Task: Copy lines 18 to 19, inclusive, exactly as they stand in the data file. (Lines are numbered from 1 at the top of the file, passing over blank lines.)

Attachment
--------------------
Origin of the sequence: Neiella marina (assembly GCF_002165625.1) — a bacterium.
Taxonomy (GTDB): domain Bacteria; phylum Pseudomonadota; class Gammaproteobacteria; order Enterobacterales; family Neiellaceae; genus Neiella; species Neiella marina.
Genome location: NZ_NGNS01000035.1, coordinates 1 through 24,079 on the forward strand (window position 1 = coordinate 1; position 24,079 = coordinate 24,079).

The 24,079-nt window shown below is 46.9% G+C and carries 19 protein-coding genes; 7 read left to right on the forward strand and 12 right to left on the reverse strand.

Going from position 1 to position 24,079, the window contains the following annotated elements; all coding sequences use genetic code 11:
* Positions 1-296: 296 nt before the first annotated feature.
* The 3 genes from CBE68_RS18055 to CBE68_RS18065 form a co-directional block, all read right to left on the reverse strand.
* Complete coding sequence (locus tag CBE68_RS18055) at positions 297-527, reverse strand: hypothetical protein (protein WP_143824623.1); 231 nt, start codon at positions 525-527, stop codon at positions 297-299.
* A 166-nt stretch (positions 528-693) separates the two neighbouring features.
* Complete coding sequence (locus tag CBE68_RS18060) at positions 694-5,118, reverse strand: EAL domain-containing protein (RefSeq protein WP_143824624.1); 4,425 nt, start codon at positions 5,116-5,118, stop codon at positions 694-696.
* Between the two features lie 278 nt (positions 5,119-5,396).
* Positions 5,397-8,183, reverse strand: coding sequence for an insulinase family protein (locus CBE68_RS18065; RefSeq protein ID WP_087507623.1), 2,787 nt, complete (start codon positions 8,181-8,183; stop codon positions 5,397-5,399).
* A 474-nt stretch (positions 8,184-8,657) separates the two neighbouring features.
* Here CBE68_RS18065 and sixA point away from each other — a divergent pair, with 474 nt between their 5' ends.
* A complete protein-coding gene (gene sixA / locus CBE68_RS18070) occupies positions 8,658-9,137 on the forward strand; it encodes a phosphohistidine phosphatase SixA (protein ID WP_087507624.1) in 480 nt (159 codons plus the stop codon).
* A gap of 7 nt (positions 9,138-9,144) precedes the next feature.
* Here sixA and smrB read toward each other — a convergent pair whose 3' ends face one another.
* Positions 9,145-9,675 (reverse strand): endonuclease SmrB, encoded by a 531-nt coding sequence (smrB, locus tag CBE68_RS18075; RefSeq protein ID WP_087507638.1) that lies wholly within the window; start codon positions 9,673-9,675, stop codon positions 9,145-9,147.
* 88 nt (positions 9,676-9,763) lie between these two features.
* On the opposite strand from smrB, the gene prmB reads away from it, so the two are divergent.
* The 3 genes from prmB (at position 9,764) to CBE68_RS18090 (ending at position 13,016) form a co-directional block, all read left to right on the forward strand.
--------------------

* Positions 9,145-9,675 (reverse strand): endonuclease SmrB, encoded by a 531-nt coding sequence (smrB, locus tag CBE68_RS18075; RefSeq protein ID WP_087507638.1) that lies wholly within the window; start codon positions 9,673-9,675, stop codon positions 9,145-9,147.
* 88 nt (positions 9,676-9,763) lie between these two features.